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Spartacus. Sun Tzu. William Wallace. Alexander the Great. Ilg the feeble? It might not hve the same soul-rumbling gong to it, but it’s true: local super-athlete Steve Ilg, who refers to himself as “feeble ilg,” is just as much a warrior as these other historical studs. And guess what, says Ilg, so are you.
“Athletes are the ancient warriors reincarnated,” Ilg says.
The svelte 55-year-old adventure athlete, author and coach has been touted to excel “in more sports than most people ever try,” and was deemed a “multisport mutant” by Outside magazine, where he’s the only athlete ever to grace the cover twice. Ten years after being
featured in an article entitled “Aged to Perfection,” feeble ilg has yet to hang up his six-pack. Rather, he spent the ‘17 winter season beating competitors a third his age, making the podium at 100 percent of his events. Let’s just say he’s one “old” man who didn’t get fat over the winter.
Those events weren’t just snowshoe races – which he’s known as the founder of the Winter Warrior 10K – either. Alas, feeble ilg competed in five other disciplines from distances of 5 to 50 kilometers: freestyle ski, classic cross-country ski, ski mountaineering, biathlon and fat bike.
The cherry on top was a third place overall finish and first place win in his age group at the Tellurando, his first real ski mountaineering race. Ilg’s a machine, no doubt, but his ability to swing between fast-twitch and endurance is what makes his Herculean feats even more impressive.
What’s his secret sauce? Kale? It’s almost that simple.
“Ilg is just a paltry practitioner of Wholistic Fitness R,” he explains. “I reckon the Path works when one works the proven Path.”
Yes, feeble ilg refers to himself in the third person and prefers lower-case letters, and this chosen “Path” he speaks of is his trademarked 35-year-old training program, Wholistic Fitness. Forged from his days working as a trainer at Farentino’s Gym in Boulder, Wholistic Fitness has shaped Ilg’s body to perform at peak by incorporating strength and cardio training mixed with yoga and meditation, capped off with mindful nutrition.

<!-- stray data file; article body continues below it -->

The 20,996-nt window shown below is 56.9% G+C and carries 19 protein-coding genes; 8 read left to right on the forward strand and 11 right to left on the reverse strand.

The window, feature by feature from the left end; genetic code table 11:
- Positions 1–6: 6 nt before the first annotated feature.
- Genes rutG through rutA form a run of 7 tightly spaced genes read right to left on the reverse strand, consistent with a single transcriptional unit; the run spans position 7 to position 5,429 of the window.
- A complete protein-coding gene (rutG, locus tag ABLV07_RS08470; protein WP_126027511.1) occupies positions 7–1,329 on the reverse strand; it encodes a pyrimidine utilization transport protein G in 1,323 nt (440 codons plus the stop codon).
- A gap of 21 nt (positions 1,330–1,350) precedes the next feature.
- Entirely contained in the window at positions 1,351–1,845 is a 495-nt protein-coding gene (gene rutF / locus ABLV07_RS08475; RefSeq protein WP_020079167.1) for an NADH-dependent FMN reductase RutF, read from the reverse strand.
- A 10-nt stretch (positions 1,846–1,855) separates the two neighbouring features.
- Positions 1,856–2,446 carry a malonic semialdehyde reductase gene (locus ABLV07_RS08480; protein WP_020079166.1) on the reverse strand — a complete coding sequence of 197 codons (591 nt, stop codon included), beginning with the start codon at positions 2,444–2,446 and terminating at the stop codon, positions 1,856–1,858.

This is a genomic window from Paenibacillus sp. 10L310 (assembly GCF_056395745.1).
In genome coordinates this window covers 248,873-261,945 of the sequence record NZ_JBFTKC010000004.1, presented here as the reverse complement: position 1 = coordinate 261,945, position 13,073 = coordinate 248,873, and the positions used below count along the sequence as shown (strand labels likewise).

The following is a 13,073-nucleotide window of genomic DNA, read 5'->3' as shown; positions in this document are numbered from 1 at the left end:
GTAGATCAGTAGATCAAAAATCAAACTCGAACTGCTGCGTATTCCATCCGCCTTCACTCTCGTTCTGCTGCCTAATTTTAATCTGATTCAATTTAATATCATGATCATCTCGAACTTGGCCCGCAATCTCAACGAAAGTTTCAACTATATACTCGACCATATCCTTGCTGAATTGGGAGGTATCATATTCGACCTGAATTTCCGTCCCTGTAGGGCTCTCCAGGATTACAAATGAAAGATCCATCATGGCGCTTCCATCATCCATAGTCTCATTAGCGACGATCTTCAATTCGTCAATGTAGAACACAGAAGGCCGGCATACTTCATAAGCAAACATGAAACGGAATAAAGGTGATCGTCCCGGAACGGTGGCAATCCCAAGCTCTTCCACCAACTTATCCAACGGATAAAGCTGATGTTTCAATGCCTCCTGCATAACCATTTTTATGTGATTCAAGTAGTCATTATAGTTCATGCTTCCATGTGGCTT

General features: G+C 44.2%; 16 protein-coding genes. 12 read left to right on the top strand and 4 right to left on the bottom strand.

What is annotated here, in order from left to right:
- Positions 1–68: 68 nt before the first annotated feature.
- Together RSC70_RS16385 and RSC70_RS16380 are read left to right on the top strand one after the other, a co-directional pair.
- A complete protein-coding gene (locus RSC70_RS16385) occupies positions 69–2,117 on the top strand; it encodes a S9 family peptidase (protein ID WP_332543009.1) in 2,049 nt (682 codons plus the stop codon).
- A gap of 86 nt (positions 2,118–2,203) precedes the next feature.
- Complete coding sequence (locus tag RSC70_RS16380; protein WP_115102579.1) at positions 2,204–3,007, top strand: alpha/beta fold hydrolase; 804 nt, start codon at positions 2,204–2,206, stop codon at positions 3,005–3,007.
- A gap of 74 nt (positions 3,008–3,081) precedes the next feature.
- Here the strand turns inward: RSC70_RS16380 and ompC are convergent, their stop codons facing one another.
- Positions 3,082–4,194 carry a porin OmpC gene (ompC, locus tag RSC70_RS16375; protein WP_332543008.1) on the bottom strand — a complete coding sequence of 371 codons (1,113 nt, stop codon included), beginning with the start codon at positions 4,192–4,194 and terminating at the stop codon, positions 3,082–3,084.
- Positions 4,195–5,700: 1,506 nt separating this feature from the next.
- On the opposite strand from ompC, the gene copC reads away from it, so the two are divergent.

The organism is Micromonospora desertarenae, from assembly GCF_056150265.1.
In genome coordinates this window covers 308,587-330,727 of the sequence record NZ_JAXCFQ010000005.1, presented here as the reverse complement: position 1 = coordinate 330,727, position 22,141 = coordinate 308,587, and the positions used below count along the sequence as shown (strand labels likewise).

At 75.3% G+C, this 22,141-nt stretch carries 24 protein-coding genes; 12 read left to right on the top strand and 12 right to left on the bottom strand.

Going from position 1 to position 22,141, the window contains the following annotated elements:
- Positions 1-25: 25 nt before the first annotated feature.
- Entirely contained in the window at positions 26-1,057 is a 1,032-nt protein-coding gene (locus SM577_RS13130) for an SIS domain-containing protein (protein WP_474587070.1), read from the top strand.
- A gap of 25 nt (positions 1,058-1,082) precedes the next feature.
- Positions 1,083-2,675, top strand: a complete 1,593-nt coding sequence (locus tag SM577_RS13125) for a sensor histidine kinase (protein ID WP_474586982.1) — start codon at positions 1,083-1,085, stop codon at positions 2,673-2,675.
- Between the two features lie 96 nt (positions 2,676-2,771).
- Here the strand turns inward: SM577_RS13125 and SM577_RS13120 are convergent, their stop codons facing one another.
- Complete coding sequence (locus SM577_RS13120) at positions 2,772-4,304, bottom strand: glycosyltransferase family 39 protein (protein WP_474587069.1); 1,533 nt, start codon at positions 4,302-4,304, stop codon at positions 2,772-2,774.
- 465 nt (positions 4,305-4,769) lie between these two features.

What kind of nutrition do superhumans eat? Ilg and his tribe use supplements as the base of their diets. Surprisingly, they’re not scared of gluten, sugar, processed food, alcohol or battery acid.
“We’re like peacocks,” says Ilg. “Peacocks are admired because of their brilliance of colors, and they are so colorful because their digestive chi is so strong.”
Since he founded Wholistic Fitness, Ilg has not only won more than 200 races in dozens of sports, he’s also coached thousands of people, from Olympians to soccer moms, to strive for improved sport performance and spiritual development simultaneously.
“While you work out, you also work within,” says Ilg.
Formally trained in Tibetan Buddhism at the university level, Ilg believes that, in this life, he’s an athlete, and the race is toward enlightenment. He sees it as his sacred duty, the athlete-warrior’s obligation.
“We have to, because the intellectuals aren’t doing it; they gave us Trump,” he says. “We have to rise. That’s why we race.”
Warriorship is our birthright, says Ilg. It’s just that nowadays most of us have to go looking for our inner warrior. This is why we toe start lines, says Ilg, to see what happens when the gun goes off and things get uncomfortable. What happens when you can’t take another inhale? You must practice breathing, says Ilg.
“Breathing fires up the body’s energetic pathways and turbocharges your efforts,” said Ilg in the “Aged to Perfection” Outside article. “Overcome your fear of the esoterically weird and learn to breathe.”
Durango’s ambient cocktail should make breathing easier, says Ilg, because as you breathe, your breath creates friction, and the turbulence transforms the air into ether. Ilg believes that Durango’s ether is extra special, probably thanks to so many healthy athletes breathing hard on the trails around town.
“I’ve seen some beautiful places but nothing really vibrates like the prana of the high desert and mountains here,” says Ilg. “Every breath is profound nourishment.”
His intro to Durango’s ether started in the San Juan National Forest near the Ilg home at Junction Creek. In the 1960s, Ilg would run through the woods, shooting his bow and then timing himself to see how long it’d take to find the arrow. His pet wolf, Apache, would race alongside. Ilg also played ice hockey and then found skiing, competing on the alpine team and serving as an alternate on the Junior National Nordic Combined team.
“I am fantastic at water sports, as long as the water is frozen,” laughs Ilg. “The moment it goes back to liquid state, I just sink.”
Ilg moved to Boulder for his senior year of high school, graduating in 1980. He started taking cellular biology classes at CU but was more focused on his climbing career. When the snow started melting in the high country, he and fellow dirtbags would boil a big vat of potatoes, put them in the pickup and drive to Yosemite to climb all summer. The more time he spent moving in the mountains, the more Ilg severed himself from formal education, taking instruction instead from “rock, snow, ice, wind, nature.” He eventually stopped going to college but would still learn life’s out-of-the-classroom lessons.